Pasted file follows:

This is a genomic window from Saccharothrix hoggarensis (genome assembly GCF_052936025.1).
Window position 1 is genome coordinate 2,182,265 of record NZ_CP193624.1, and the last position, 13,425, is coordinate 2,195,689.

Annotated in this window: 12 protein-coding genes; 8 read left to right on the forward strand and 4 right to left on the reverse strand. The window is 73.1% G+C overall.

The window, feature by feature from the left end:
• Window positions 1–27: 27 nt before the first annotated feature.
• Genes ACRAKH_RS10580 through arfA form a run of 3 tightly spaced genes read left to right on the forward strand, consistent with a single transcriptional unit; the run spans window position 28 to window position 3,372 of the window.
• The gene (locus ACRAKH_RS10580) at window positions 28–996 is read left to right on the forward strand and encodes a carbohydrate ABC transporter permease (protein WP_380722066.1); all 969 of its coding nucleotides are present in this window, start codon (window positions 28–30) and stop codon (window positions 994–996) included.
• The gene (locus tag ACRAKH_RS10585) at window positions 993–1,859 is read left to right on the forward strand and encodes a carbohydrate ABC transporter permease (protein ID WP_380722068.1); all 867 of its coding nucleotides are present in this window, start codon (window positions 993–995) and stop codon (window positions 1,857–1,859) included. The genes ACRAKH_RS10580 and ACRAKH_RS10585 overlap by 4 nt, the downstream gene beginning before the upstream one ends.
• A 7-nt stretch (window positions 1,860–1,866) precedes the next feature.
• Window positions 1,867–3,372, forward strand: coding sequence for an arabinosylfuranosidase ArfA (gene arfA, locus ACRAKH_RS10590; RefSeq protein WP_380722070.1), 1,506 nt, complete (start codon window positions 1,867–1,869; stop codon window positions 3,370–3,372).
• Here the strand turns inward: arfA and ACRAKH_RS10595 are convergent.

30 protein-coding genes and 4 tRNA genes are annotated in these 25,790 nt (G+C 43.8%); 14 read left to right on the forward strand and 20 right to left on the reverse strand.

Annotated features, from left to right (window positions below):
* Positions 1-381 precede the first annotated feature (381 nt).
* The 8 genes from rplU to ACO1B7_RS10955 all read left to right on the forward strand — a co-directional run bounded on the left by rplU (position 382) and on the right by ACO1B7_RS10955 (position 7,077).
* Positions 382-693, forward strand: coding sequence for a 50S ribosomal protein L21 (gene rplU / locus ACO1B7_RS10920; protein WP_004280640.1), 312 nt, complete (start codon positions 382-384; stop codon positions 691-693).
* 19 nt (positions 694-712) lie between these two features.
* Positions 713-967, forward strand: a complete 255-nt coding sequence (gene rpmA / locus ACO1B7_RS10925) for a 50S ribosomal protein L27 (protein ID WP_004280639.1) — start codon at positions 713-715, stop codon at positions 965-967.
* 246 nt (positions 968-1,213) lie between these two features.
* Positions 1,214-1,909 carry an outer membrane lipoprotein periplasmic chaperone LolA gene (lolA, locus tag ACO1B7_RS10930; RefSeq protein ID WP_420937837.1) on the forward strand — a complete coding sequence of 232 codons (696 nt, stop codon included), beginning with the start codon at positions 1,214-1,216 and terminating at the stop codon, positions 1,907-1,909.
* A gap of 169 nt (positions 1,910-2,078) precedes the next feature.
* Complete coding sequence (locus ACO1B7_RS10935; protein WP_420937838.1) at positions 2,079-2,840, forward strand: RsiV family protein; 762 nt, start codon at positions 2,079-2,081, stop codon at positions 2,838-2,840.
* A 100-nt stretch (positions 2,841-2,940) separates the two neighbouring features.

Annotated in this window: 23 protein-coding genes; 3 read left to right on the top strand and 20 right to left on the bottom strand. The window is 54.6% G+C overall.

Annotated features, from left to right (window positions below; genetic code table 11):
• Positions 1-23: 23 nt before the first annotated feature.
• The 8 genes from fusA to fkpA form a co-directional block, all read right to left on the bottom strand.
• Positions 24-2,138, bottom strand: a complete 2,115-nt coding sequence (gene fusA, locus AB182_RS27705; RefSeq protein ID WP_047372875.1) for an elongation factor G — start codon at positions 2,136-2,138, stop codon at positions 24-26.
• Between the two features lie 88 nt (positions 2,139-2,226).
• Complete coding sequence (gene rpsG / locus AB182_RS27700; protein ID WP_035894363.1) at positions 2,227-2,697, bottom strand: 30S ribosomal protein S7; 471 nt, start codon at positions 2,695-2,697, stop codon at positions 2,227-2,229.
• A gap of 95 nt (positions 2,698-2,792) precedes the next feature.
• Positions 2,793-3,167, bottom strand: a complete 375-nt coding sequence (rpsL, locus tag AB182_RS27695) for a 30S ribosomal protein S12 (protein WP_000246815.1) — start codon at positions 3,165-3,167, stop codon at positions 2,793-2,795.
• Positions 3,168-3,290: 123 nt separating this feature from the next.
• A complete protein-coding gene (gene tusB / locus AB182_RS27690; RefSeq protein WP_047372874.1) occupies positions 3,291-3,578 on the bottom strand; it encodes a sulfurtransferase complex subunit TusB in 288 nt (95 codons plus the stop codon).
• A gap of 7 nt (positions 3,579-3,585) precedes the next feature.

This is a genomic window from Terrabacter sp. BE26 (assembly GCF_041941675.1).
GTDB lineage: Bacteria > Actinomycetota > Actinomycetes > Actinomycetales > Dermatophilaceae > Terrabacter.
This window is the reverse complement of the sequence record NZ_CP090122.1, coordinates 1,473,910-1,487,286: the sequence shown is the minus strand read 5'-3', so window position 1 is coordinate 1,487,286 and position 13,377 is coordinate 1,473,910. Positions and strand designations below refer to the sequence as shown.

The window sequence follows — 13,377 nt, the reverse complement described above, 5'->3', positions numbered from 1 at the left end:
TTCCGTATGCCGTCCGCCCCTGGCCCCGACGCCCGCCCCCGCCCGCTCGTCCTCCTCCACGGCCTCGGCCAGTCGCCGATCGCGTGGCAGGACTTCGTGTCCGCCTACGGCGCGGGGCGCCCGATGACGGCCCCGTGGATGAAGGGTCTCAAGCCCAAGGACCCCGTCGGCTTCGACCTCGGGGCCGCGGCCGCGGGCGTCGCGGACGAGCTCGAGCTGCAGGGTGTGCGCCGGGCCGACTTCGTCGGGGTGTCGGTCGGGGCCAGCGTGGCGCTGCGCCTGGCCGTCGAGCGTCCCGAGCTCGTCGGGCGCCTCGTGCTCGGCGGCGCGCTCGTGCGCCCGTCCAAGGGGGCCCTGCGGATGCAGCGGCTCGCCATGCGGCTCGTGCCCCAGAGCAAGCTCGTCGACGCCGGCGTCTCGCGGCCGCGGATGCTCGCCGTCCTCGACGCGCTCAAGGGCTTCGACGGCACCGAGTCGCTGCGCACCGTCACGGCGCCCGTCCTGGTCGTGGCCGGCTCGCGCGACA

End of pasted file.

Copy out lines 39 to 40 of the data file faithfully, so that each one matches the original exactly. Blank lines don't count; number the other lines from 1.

The window sequence follows — 13,377 nt, the reverse complement described above, 5'->3', positions numbered from 1 at the left end:
TTCCGTATGCCGTCCGCCCCTGGCCCCGACGCCCGCCCCCGCCCGCTCGTCCTCCTCCACGGCCTCGGCCAGTCGCCGATCGCGTGGCAGGACTTCGTGTCCGCCTACGGCGCGGGGCGCCCGATGACGGCCCCGTGGATGAAGGGTCTCAAGCCCAAGGACCCCGTCGGCTTCGACCTCGGGGCCGCGGCCGCGGGCGTCGCGGACGAGCTCGAGCTGCAGGGTGTGCGCCGGGCCGACTTCGTCGGGGTGTCGGTCGGGGCCAGCGTGGCGCTGCGCCTGGCCGTCGAGCGTCCCGAGCTCGTCGGGCGCCTCGTGCTCGGCGGCGCGCTCGTGCGCCCGTCCAAGGGGGCCCTGCGGATGCAGCGGCTCGCCATGCGGCTCGTGCCCCAGAGCAAGCTCGTCGACGCCGGCGTCTCGCGGCCGCGGATGCTCGCCGTCCTCGACGCGCTCAAGGGCTTCGACGGCACCGAGTCGCTGCGCACCGTCACGGCGCCCGTCCTGGTCGTGGCCGGCTCGCGCGACA